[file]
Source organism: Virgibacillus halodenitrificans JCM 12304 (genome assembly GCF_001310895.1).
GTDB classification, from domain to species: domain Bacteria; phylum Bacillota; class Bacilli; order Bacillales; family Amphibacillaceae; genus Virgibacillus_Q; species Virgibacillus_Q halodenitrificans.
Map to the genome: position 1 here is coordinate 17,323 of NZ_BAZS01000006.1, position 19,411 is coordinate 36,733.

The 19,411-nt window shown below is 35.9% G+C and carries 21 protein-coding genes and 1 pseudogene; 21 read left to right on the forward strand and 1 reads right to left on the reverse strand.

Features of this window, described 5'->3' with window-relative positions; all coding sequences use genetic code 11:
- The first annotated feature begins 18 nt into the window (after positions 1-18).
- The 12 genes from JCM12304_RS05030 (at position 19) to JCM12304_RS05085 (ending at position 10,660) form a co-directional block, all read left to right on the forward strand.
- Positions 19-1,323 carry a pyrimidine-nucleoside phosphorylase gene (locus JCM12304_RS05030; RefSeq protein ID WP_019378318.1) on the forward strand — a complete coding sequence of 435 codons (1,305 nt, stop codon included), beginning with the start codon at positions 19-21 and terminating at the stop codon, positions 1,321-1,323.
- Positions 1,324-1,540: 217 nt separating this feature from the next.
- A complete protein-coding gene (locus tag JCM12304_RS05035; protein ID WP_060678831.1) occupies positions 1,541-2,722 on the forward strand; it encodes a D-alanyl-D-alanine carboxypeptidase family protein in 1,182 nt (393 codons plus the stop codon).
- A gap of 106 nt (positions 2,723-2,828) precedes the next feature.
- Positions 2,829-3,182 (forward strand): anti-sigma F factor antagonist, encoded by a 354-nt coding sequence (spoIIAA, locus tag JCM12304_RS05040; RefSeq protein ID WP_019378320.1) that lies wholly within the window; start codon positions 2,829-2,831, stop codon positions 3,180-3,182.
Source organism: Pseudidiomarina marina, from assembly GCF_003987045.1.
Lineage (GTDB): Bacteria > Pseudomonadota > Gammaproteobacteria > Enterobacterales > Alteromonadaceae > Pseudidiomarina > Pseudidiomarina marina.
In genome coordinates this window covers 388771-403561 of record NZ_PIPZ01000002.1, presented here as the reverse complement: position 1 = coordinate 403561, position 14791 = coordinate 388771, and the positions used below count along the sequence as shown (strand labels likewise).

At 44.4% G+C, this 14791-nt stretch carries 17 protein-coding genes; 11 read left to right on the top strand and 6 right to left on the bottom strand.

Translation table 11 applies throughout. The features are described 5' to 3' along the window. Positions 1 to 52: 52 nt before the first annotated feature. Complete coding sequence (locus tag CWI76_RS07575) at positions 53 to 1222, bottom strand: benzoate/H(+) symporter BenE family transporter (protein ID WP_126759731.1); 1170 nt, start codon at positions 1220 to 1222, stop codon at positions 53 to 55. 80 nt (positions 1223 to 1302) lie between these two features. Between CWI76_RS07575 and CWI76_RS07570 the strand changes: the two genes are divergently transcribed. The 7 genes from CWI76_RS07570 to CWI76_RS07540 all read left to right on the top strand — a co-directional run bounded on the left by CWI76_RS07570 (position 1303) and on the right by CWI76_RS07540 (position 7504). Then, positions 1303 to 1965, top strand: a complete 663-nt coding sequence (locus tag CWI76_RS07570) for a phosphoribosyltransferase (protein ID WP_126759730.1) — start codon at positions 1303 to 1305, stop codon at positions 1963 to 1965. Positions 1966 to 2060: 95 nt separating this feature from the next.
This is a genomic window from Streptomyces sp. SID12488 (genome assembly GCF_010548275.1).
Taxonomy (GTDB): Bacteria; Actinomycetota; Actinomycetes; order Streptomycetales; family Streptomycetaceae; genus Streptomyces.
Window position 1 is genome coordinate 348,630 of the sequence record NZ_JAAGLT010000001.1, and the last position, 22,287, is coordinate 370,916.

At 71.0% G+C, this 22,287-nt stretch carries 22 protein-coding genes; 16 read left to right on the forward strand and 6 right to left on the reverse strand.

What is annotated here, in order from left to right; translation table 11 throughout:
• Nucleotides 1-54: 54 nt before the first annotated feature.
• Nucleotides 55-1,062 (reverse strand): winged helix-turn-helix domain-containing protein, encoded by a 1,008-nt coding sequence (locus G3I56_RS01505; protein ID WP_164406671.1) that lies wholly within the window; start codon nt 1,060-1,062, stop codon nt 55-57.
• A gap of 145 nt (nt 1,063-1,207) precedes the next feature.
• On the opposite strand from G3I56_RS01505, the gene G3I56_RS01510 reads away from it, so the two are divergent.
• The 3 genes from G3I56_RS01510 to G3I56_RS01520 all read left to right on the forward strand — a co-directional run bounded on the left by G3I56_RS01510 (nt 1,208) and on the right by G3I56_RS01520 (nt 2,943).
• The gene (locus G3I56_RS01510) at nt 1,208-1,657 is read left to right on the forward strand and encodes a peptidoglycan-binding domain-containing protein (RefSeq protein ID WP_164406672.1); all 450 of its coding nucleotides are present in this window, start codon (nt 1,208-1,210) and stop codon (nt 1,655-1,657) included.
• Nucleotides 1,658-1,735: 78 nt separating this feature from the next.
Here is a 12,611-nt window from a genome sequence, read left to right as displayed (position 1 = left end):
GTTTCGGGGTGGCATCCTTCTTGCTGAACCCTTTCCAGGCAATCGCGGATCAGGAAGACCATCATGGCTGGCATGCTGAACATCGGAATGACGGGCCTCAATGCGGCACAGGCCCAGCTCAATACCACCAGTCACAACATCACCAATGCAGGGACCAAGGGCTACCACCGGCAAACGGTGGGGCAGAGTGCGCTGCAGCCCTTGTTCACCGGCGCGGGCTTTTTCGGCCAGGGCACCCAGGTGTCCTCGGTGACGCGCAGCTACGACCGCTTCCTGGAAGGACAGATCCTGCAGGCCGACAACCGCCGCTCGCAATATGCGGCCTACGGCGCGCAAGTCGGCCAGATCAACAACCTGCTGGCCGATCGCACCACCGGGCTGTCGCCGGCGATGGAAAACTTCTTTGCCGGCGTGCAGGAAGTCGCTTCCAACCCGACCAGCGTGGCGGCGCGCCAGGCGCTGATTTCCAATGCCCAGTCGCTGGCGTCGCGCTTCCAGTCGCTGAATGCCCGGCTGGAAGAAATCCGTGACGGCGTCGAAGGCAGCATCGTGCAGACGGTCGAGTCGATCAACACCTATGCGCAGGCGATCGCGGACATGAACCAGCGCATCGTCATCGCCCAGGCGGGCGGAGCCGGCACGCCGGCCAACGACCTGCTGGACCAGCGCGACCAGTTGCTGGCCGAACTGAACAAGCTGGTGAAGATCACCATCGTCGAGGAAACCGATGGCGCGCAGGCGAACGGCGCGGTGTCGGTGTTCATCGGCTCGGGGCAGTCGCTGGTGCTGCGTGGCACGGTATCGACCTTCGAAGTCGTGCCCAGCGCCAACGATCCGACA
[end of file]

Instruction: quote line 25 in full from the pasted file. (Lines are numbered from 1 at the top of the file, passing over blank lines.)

• A gap of 145 nt (nt 1,063-1,207) precedes the next feature.